Gefitinib has some unique nail and skin side effects that you may develop. Patients may develop a rash. While this rash may look like acne, it is not, and should not be treated with acne medications. The rash may appear red, swollen, crusty, dry and feel sore. You may also develop very dry skin, which may crack, be itchy or become flaky or scaly. The rash typically starts in the first week of treatment, but can occur at any time during treatment. Tips for managing your skin include:
- Use a thick, alcohol-free emollient lotion or cream on your skin at least twice a day, including right after bathing.
- Avoid sun exposure, as it can worsen the rash or cause a severe burn. Use a sunscreen with an SPF of 30 or higher and wear a hat and sunglasses to protect your head and face from the sun.
- Bathe/shower in cool or lukewarm (not hot) water and pat your skin dry.
- Use soaps, lotions and laundry detergents without alcohol, perfumes or dyes.
- Wear gloves to wash dishes or do housework or gardening.
- Drink plenty of water and try not to scratch or rub your skin.
- Notify your healthcare team if you develop a rash, as they can provide suggestions to manage the rash and/or prescribe a topical medication to apply to the rash or an oral medication.
- If you develop peeling or blistering of the skin, notify your healthcare team right away.
While receiving gefitinib, you may develop an inflammation of the skin around the nail bed/cuticle areas of toes or fingers, which is called paronychia. It can appear red, swollen or pus filled. Nails may develop "ridges" in them or fall off. You may also develop cuts or cracks that look like small paper cuts in the skin on your toes, fingers or knuckles. These side effects may appear several months after starting treatment, but can last for many months after treatment stops.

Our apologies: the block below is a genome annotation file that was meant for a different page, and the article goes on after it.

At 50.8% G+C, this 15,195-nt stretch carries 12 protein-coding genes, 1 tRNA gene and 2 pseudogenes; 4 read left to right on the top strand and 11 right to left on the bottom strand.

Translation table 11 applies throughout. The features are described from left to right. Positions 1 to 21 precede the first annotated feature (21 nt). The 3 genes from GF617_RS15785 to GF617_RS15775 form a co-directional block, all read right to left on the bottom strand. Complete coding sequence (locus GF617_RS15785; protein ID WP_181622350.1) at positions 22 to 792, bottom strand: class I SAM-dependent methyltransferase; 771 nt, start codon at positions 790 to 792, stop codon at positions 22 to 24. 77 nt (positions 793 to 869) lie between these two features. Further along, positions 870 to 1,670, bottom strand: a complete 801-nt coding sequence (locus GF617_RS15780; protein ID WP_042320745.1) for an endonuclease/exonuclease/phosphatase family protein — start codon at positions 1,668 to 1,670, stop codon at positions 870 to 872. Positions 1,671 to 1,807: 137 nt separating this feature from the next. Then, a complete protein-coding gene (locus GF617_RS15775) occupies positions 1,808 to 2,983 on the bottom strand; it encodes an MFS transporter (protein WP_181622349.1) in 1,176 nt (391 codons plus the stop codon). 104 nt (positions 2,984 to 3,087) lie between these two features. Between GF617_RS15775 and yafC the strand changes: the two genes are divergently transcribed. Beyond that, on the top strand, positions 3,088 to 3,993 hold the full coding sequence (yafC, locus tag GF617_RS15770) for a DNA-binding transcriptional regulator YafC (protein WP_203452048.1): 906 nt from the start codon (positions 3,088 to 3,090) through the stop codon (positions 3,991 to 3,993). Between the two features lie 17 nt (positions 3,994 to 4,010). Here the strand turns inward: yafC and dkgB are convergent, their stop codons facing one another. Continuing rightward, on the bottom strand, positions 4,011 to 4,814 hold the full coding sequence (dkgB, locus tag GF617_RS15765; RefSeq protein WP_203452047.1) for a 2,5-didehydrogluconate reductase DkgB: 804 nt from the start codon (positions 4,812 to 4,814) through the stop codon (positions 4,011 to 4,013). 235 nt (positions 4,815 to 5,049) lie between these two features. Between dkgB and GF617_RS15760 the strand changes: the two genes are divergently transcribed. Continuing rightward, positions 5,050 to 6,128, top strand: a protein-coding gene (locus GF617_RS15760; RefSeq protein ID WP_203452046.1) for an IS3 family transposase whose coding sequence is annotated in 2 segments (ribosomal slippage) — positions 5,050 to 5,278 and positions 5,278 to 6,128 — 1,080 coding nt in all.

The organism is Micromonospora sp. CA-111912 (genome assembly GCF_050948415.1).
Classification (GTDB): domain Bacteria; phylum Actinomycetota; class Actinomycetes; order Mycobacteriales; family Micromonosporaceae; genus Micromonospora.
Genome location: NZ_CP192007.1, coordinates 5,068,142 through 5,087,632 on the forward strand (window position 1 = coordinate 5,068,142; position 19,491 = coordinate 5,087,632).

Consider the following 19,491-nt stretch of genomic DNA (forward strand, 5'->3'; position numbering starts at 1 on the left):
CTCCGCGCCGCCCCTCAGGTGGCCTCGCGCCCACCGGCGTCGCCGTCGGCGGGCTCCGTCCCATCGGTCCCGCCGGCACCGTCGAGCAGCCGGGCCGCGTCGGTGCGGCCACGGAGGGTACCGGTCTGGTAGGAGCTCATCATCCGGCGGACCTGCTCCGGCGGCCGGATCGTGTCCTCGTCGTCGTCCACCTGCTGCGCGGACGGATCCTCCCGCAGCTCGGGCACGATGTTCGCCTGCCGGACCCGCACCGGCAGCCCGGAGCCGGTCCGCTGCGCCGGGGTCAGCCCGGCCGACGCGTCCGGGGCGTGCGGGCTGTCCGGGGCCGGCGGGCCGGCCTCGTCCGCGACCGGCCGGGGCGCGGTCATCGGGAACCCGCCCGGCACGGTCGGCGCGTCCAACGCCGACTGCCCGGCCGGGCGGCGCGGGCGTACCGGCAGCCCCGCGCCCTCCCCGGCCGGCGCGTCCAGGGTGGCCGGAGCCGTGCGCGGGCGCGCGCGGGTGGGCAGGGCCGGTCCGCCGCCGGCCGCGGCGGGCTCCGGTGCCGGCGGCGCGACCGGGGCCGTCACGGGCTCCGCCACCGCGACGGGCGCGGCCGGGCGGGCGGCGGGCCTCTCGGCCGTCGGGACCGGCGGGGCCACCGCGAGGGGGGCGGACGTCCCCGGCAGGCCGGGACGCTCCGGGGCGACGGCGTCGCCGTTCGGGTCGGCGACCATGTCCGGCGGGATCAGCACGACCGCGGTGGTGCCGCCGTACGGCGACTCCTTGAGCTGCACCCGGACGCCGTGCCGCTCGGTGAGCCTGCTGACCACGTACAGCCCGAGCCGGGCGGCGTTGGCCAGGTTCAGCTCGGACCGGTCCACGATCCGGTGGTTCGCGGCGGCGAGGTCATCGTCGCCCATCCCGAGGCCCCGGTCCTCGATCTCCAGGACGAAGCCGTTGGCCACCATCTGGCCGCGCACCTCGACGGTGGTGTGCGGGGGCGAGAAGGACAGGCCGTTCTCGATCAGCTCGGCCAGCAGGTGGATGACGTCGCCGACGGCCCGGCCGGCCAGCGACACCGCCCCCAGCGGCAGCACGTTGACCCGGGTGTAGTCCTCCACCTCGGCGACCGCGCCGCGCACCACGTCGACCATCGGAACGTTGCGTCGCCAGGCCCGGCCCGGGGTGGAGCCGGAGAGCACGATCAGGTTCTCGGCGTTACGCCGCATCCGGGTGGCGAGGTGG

- Follow the same recommendations for your skin (above).
- Don't bite your nails or cuticles or cut the cuticles.
- Keep your fingernails and toenails clean and dry.
- You may use nail polish, but do not wear fake nails.
- Notify your doctor or nurse if any nails fall off or you develop any of these side effects or other skin abnormalities.
While receiving gefitinib, some patients may develop irritation or damage to the cornea (clear part covers the eyeball) or changes in your eyesight. Notify your healthcare team if you develop any eye pain, swelling, redness or any vision changes, including blurriness and sensitivity to light.
In addition, your eyelashes may grow very fast, become very long, and bother your eyes. This will resolve when the medication is stopped. You may need to trim your eyelashes- or have someone do it for you to prevent this from becoming irritating.
This medication can cause a tear in the intestinal wall, also called a gastrointestinal perforation. Signs of this can include: new or worsening pain in the abdomen, new abdominal swelling, chills, fever, constipation, nausea or vomiting. If you experience any of these, contact your healthcare provider immediately or go to the emergency room.
This medication may cause interstitial lung disease (a scarring and stiffening of the lung tissue). These symptoms may be very similar to lung cancer symptoms. Call your healthcare provider right away if you have any new or worsening shortness of breath, cough, wheezing, or fever.
This medication can cause liver toxicity, which your doctor may monitor for using blood tests called liver function tests. Notify your healthcare provider if you notice yellowing of the skin or eyes, your urine appears dark or brown, or you develop pain in your abdomen, as these can be signs of liver toxicity.
Exposure of an unborn child to this medication could cause birth defects, so you should not become pregnant or father a child while on this medication. Effective birth control is necessary during treatment and for at least 2 weeks after treatment. Even if your menstrual cycle stops or you believe you are not producing sperm, you could still be fertile and conceive. You should consult with your healthcare team before breastfeeding while receiving this medication.